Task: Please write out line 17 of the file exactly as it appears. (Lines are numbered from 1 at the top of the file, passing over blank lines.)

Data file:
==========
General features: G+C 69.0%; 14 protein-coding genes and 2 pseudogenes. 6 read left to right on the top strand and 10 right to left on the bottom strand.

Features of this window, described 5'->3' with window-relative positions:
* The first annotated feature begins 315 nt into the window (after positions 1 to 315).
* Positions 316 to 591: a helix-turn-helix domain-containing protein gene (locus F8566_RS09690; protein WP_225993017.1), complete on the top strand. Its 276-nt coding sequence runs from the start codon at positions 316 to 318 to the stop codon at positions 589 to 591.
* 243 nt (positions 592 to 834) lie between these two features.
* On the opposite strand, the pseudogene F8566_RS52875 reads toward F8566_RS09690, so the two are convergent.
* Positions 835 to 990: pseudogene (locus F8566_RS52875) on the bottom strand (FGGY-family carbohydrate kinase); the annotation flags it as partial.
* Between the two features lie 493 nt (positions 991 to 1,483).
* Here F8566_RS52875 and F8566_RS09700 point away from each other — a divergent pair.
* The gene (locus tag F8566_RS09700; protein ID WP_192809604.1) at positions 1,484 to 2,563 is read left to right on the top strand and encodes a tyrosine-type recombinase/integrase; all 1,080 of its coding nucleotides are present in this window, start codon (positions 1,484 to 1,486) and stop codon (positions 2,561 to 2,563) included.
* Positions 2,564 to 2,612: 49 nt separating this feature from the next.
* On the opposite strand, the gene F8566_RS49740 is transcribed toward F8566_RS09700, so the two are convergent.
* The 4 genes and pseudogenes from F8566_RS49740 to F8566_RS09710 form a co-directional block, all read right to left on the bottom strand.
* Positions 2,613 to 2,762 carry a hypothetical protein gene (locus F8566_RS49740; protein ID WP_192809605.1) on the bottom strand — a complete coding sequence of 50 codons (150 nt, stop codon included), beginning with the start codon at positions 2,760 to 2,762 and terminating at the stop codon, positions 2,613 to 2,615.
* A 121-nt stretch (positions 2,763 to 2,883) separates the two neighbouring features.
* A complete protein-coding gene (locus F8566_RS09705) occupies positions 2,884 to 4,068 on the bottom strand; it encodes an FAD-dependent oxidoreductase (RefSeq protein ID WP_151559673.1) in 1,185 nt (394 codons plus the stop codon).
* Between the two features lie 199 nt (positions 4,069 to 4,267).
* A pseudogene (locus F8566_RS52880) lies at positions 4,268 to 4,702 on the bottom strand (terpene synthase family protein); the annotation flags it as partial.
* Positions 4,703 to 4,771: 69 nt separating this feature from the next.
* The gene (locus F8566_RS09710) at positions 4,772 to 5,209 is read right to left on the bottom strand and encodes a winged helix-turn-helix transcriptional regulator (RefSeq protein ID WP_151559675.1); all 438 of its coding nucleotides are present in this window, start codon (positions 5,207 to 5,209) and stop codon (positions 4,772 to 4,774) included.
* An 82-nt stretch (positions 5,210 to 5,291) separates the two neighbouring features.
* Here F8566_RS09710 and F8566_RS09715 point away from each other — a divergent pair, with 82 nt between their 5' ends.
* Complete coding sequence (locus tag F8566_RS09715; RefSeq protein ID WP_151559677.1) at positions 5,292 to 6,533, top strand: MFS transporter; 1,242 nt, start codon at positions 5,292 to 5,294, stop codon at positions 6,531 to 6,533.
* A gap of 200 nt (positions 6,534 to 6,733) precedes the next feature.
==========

* Between the two features lie 199 nt (positions 4,069 to 4,267).